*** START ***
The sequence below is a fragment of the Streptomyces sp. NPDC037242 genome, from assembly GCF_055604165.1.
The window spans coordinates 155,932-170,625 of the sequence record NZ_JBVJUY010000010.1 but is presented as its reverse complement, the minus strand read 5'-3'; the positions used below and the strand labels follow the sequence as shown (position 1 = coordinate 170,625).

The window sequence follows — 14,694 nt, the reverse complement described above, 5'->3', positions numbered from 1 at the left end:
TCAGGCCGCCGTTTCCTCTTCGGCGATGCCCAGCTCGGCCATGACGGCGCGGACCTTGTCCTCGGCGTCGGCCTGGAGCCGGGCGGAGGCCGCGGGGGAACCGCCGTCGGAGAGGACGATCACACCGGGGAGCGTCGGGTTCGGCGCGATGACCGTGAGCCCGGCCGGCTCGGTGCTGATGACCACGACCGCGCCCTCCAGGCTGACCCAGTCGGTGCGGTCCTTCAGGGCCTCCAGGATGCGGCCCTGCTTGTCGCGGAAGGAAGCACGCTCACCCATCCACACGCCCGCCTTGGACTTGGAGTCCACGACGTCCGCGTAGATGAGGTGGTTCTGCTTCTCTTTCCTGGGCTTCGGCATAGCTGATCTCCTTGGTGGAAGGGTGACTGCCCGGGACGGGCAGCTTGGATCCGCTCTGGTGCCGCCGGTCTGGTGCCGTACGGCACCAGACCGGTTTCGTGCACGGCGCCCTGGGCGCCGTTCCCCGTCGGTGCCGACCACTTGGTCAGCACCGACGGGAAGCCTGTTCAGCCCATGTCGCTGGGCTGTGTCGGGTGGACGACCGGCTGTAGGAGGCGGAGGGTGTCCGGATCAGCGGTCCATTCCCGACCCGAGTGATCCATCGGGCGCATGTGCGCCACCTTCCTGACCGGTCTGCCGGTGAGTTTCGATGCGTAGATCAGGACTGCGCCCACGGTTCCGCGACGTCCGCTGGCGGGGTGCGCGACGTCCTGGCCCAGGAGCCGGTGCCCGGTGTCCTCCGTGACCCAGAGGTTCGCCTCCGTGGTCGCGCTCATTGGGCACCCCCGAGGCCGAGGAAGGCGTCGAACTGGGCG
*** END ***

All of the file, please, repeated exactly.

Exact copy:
The sequence below is a fragment of the Streptomyces sp. NPDC037242 genome, from assembly GCF_055604165.1.
The window spans coordinates 155,932-170,625 of the sequence record NZ_JBVJUY010000010.1 but is presented as its reverse complement, the minus strand read 5'-3'; the positions used below and the strand labels follow the sequence as shown (position 1 = coordinate 170,625).

The window sequence follows — 14,694 nt, the reverse complement described above, 5'->3', positions numbered from 1 at the left end:
TCAGGCCGCCGTTTCCTCTTCGGCGATGCCCAGCTCGGCCATGACGGCGCGGACCTTGTCCTCGGCGTCGGCCTGGAGCCGGGCGGAGGCCGCGGGGGAACCGCCGTCGGAGAGGACGATCACACCGGGGAGCGTCGGGTTCGGCGCGATGACCGTGAGCCCGGCCGGCTCGGTGCTGATGACCACGACCGCGCCCTCCAGGCTGACCCAGTCGGTGCGGTCCTTCAGGGCCTCCAGGATGCGGCCCTGCTTGTCGCGGAAGGAAGCACGCTCACCCATCCACACGCCCGCCTTGGACTTGGAGTCCACGACGTCCGCGTAGATGAGGTGGTTCTGCTTCTCTTTCCTGGGCTTCGGCATAGCTGATCTCCTTGGTGGAAGGGTGACTGCCCGGGACGGGCAGCTTGGATCCGCTCTGGTGCCGCCGGTCTGGTGCCGTACGGCACCAGACCGGTTTCGTGCACGGCGCCCTGGGCGCCGTTCCCCGTCGGTGCCGACCACTTGGTCAGCACCGACGGGAAGCCTGTTCAGCCCATGTCGCTGGGCTGTGTCGGGTGGACGACCGGCTGTAGGAGGCGGAGGGTGTCCGGATCAGCGGTCCATTCCCGACCCGAGTGATCCATCGGGCGCATGTGCGCCACCTTCCTGACCGGTCTGCCGGTGAGTTTCGATGCGTAGATCAGGACTGCGCCCACGGTTCCGCGACGTCCGCTGGCGGGGTGCGCGACGTCCTGGCCCAGGAGCCGGTGCCCGGTGTCCTCCGTGACCCAGAGGTTCGCCTCCGTGGTCGCGCTCATTGGGCACCCCCGAGGCCGAGGAAGGCGTCGAACTGGGCG